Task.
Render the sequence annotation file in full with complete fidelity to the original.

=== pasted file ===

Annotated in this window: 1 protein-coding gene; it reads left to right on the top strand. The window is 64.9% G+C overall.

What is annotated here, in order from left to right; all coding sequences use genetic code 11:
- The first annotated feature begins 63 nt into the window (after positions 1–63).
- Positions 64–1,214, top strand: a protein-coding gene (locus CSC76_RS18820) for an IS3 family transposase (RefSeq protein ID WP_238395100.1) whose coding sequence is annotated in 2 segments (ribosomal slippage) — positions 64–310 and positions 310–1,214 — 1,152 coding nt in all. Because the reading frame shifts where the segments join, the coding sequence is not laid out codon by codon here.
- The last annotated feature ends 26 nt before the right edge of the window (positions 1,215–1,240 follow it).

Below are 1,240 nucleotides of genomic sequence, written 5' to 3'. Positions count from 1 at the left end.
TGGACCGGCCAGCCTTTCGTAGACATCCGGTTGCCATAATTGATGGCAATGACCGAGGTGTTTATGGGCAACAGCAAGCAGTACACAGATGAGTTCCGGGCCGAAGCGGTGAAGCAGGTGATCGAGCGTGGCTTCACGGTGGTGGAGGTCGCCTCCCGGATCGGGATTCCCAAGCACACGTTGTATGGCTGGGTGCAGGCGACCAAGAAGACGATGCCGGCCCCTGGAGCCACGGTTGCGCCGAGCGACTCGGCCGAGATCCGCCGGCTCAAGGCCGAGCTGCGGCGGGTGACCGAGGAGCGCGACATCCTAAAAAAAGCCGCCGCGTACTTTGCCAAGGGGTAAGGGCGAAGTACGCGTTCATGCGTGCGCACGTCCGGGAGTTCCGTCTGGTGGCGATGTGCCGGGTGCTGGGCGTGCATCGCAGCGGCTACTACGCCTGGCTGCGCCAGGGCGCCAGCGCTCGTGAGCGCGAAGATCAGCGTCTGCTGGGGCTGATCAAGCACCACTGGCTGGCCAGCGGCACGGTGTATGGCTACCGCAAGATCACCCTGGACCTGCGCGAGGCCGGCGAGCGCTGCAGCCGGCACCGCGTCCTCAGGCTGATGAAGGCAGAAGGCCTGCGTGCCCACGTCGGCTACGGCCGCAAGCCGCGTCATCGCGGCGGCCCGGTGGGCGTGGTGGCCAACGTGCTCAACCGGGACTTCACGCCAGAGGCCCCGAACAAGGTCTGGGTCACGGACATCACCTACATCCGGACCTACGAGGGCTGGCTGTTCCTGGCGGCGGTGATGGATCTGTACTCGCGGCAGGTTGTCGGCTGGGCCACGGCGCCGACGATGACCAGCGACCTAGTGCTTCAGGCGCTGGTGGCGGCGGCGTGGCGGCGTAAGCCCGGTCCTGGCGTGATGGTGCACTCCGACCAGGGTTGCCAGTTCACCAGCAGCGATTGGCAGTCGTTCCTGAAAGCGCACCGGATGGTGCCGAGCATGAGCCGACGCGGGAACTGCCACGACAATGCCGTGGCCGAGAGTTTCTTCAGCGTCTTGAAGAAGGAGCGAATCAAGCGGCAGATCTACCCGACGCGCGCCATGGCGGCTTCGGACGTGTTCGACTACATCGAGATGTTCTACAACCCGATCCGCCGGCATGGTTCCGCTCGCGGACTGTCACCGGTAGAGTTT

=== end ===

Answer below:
Annotated in this window: 1 protein-coding gene; it reads left to right on the top strand. The window is 64.9% G+C overall.

What is annotated here, in order from left to right; all coding sequences use genetic code 11:
- The first annotated feature begins 63 nt into the window (after positions 1–63).
- Positions 64–1,214, top strand: a protein-coding gene (locus CSC76_RS18820) for an IS3 family transposase (RefSeq protein ID WP_238395100.1) whose coding sequence is annotated in 2 segments (ribosomal slippage) — positions 64–310 and positions 310–1,214 — 1,152 coding nt in all. Because the reading frame shifts where the segments join, the coding sequence is not laid out codon by codon here.
- The last annotated feature ends 26 nt before the right edge of the window (positions 1,215–1,240 follow it).

Below are 1,240 nucleotides of genomic sequence, written 5' to 3'. Positions count from 1 at the left end.
TGGACCGGCCAGCCTTTCGTAGACATCCGGTTGCCATAATTGATGGCAATGACCGAGGTGTTTATGGGCAACAGCAAGCAGTACACAGATGAGTTCCGGGCCGAAGCGGTGAAGCAGGTGATCGAGCGTGGCTTCACGGTGGTGGAGGTCGCCTCCCGGATCGGGATTCCCAAGCACACGTTGTATGGCTGGGTGCAGGCGACCAAGAAGACGATGCCGGCCCCTGGAGCCACGGTTGCGCCGAGCGACTCGGCCGAGATCCGCCGGCTCAAGGCCGAGCTGCGGCGGGTGACCGAGGAGCGCGACATCCTAAAAAAAGCCGCCGCGTACTTTGCCAAGGGGTAAGGGCGAAGTACGCGTTCATGCGTGCGCACGTCCGGGAGTTCCGTCTGGTGGCGATGTGCCGGGTGCTGGGCGTGCATCGCAGCGGCTACTACGCCTGGCTGCGCCAGGGCGCCAGCGCTCGTGAGCGCGAAGATCAGCGTCTGCTGGGGCTGATCAAGCACCACTGGCTGGCCAGCGGCACGGTGTATGGCTACCGCAAGATCACCCTGGACCTGCGCGAGGCCGGCGAGCGCTGCAGCCGGCACCGCGTCCTCAGGCTGATGAAGGCAGAAGGCCTGCGTGCCCACGTCGGCTACGGCCGCAAGCCGCGTCATCGCGGCGGCCCGGTGGGCGTGGTGGCCAACGTGCTCAACCGGGACTTCACGCCAGAGGCCCCGAACAAGGTCTGGGTCACGGACATCACCTACATCCGGACCTACGAGGGCTGGCTGTTCCTGGCGGCGGTGATGGATCTGTACTCGCGGCAGGTTGTCGGCTGGGCCACGGCGCCGACGATGACCAGCGACCTAGTGCTTCAGGCGCTGGTGGCGGCGGCGTGGCGGCGTAAGCCCGGTCCTGGCGTGATGGTGCACTCCGACCAGGGTTGCCAGTTCACCAGCAGCGATTGGCAGTCGTTCCTGAAAGCGCACCGGATGGTGCCGAGCATGAGCCGACGCGGGAACTGCCACGACAATGCCGTGGCCGAGAGTTTCTTCAGCGTCTTGAAGAAGGAGCGAATCAAGCGGCAGATCTACCCGACGCGCGCCATGGCGGCTTCGGACGTGTTCGACTACATCGAGATGTTCTACAACCCGATCCGCCGGCATGGTTCCGCTCGCGGACTGTCACCGGTAGAGTTT